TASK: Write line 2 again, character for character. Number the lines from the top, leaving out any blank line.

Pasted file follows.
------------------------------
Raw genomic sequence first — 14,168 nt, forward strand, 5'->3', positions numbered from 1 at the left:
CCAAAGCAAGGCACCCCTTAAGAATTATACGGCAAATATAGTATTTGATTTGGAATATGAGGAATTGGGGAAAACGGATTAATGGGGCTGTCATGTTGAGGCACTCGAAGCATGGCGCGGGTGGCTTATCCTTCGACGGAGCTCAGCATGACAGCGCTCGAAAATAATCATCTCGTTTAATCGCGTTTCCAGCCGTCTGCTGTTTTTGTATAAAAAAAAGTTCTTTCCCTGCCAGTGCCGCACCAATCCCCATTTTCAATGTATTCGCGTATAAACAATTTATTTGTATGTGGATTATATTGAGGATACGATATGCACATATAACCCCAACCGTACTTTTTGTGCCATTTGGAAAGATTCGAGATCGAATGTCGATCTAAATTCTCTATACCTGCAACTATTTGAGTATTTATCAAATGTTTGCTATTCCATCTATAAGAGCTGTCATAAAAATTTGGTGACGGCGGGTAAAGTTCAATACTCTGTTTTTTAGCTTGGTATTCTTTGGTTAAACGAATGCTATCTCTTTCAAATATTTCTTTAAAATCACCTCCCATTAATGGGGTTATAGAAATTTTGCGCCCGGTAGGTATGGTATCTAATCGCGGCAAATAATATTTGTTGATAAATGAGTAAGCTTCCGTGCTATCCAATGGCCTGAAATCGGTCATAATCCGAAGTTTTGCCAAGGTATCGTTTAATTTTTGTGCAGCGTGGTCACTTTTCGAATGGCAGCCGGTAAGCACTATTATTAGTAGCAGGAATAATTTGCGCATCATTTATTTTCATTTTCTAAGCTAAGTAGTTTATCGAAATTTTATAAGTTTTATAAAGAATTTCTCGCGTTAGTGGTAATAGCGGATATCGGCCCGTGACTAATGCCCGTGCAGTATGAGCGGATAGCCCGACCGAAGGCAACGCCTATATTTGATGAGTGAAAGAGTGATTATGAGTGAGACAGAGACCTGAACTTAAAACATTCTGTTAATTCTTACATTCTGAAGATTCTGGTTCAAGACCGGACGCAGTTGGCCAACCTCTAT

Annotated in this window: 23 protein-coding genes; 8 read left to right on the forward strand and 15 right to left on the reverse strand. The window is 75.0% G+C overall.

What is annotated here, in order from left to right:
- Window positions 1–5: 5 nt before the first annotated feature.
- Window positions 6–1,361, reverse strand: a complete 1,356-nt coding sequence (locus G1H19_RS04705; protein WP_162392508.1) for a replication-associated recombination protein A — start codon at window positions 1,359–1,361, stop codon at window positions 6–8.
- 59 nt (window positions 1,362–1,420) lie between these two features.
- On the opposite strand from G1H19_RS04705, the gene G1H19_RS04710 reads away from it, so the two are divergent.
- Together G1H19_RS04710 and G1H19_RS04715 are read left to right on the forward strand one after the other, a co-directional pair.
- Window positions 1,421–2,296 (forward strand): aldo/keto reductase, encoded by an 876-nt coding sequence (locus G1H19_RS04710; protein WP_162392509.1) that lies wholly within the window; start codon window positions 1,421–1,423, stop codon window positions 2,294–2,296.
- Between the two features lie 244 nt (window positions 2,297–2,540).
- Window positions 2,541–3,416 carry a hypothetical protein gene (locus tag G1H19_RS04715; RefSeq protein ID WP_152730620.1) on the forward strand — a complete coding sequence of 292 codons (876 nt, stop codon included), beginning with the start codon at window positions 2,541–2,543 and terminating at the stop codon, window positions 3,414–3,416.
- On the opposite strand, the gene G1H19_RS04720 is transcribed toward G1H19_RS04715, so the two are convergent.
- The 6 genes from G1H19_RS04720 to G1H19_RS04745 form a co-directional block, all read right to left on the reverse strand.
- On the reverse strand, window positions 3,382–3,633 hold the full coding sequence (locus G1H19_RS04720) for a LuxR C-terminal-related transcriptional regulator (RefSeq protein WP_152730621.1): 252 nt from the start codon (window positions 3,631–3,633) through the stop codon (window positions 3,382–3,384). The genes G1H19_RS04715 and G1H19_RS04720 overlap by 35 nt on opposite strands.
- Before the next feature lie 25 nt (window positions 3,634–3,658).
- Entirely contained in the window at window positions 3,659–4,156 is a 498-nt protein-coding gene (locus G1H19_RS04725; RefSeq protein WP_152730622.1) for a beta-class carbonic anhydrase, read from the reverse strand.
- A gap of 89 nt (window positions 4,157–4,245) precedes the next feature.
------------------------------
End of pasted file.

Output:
CCAAAGCAAGGCACCCCTTAAGAATTATACGGCAAATATAGTATTTGATTTGGAATATGAGGAATTGGGGAAAACGGATTAATGGGGCTGTCATGTTGAGGCACTCGAAGCATGGCGCGGGTGGCTTATCCTTCGACGGAGCTCAGCATGACAGCGCTCGAAAATAATCATCTCGTTTAATCGCGTTTCCAGCCGTCTGCTGTTTTTGTATAAAAAAAAGTTCTTTCCCTGCCAGTGCCGCACCAATCCCCATTTTCAATGTATTCGCGTATAAACAATTTATTTGTATGTGGATTATATTGAGGATACGATATGCACATATAACCCCAACCGTACTTTTTGTGCCATTTGGAAAGATTCGAGATCGAATGTCGATCTAAATTCTCTATACCTGCAACTATTTGAGTATTTATCAAATGTTTGCTATTCCATCTATAAGAGCTGTCATAAAAATTTGGTGACGGCGGGTAAAGTTCAATACTCTGTTTTTTAGCTTGGTATTCTTTGGTTAAACGAATGCTATCTCTTTCAAATATTTCTTTAAAATCACCTCCCATTAATGGGGTTATAGAAATTTTGCGCCCGGTAGGTATGGTATCTAATCGCGGCAAATAATATTTGTTGATAAATGAGTAAGCTTCCGTGCTATCCAATGGCCTGAAATCGGTCATAATCCGAAGTTTTGCCAAGGTATCGTTTAATTTTTGTGCAGCGTGGTCACTTTTCGAATGGCAGCCGGTAAGCACTATTATTAGTAGCAGGAATAATTTGCGCATCATTTATTTTCATTTTCTAAGCTAAGTAGTTTATCGAAATTTTATAAGTTTTATAAAGAATTTCTCGCGTTAGTGGTAATAGCGGATATCGGCCCGTGACTAATGCCCGTGCAGTATGAGCGGATAGCCCGACCGAAGGCAACGCCTATATTTGATGAGTGAAAGAGTGATTATGAGTGAGACAGAGACCTGAACTTAAAACATTCTGTTAATTCTTACATTCTGAAGATTCTGGTTCAAGACCGGACGCAGTTGGCCAACCTCTAT